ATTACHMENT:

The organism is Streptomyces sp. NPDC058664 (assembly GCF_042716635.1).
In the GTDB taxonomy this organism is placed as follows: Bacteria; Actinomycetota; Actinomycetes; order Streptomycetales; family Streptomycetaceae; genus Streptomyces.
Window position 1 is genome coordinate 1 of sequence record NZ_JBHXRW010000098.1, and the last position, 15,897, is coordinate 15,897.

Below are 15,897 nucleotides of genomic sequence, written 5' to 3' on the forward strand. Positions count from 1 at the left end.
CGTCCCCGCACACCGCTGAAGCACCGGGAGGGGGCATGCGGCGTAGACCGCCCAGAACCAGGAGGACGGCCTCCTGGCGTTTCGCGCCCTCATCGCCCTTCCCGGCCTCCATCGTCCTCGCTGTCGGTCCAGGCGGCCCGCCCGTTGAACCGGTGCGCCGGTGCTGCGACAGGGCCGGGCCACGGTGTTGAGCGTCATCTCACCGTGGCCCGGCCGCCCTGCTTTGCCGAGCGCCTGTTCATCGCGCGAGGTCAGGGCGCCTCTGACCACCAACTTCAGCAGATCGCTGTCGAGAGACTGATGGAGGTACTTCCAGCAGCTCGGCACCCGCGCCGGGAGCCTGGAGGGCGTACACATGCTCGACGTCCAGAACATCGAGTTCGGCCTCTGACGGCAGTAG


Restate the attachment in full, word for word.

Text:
The organism is Streptomyces sp. NPDC058664 (assembly GCF_042716635.1).
In the GTDB taxonomy this organism is placed as follows: Bacteria; Actinomycetota; Actinomycetes; order Streptomycetales; family Streptomycetaceae; genus Streptomyces.
Window position 1 is genome coordinate 1 of sequence record NZ_JBHXRW010000098.1, and the last position, 15,897, is coordinate 15,897.

Below are 15,897 nucleotides of genomic sequence, written 5' to 3' on the forward strand. Positions count from 1 at the left end.
CGTCCCCGCACACCGCTGAAGCACCGGGAGGGGGCATGCGGCGTAGACCGCCCAGAACCAGGAGGACGGCCTCCTGGCGTTTCGCGCCCTCATCGCCCTTCCCGGCCTCCATCGTCCTCGCTGTCGGTCCAGGCGGCCCGCCCGTTGAACCGGTGCGCCGGTGCTGCGACAGGGCCGGGCCACGGTGTTGAGCGTCATCTCACCGTGGCCCGGCCGCCCTGCTTTGCCGAGCGCCTGTTCATCGCGCGAGGTCAGGGCGCCTCTGACCACCAACTTCAGCAGATCGCTGTCGAGAGACTGATGGAGGTACTTCCAGCAGCTCGGCACCCGCGCCGGGAGCCTGGAGGGCGTACACATGCTCGACGTCCAGAACATCGAGTTCGGCCTCTGACGGCAGTAG